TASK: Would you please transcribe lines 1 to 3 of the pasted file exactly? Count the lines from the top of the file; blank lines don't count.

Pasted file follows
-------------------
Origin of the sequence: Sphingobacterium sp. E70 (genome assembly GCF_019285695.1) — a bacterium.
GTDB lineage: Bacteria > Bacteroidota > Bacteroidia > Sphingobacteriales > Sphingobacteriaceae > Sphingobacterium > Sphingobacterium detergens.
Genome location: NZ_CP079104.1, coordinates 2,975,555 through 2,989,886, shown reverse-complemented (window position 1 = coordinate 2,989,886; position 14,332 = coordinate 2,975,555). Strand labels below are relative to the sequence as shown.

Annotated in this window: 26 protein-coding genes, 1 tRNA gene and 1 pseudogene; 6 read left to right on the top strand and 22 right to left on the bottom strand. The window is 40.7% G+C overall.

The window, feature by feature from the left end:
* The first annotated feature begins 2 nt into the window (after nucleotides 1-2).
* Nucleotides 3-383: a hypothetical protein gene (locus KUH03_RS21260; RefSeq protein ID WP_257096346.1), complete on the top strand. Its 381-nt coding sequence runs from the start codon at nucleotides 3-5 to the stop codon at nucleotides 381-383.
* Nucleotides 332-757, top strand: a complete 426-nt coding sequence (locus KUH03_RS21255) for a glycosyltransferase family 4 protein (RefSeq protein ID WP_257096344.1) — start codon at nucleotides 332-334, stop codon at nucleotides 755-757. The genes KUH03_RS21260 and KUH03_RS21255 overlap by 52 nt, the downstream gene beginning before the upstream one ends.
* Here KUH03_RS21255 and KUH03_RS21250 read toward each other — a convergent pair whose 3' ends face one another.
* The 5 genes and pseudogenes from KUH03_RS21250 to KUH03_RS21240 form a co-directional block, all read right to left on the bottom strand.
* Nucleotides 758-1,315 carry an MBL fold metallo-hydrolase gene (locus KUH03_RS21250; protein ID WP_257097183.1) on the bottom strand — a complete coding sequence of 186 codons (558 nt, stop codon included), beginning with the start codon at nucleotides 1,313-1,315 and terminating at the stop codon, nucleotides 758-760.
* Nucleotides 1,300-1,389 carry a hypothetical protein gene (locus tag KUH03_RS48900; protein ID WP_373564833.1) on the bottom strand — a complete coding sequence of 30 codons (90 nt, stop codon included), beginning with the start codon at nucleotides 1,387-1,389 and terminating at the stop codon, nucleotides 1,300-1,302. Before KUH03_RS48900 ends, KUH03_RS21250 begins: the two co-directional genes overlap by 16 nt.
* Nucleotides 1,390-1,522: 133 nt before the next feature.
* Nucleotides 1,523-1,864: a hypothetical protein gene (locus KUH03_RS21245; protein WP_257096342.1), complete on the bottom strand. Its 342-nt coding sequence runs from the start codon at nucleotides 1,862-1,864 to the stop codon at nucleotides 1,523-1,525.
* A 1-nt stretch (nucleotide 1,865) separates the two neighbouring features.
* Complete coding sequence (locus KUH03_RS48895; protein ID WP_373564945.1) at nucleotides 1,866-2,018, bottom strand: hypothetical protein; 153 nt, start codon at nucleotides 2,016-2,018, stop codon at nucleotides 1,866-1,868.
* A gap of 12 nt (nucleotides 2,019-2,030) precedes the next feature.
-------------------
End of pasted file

Origin of the sequence: Sphingobacterium sp. E70 (genome assembly GCF_019285695.1) — a bacterium.
GTDB lineage: Bacteria > Bacteroidota > Bacteroidia > Sphingobacteriales > Sphingobacteriaceae > Sphingobacterium > Sphingobacterium detergens.
Genome location: NZ_CP079104.1, coordinates 2,975,555 through 2,989,886, shown reverse-complemented (window position 1 = coordinate 2,989,886; position 14,332 = coordinate 2,975,555). Strand labels below are relative to the sequence as shown.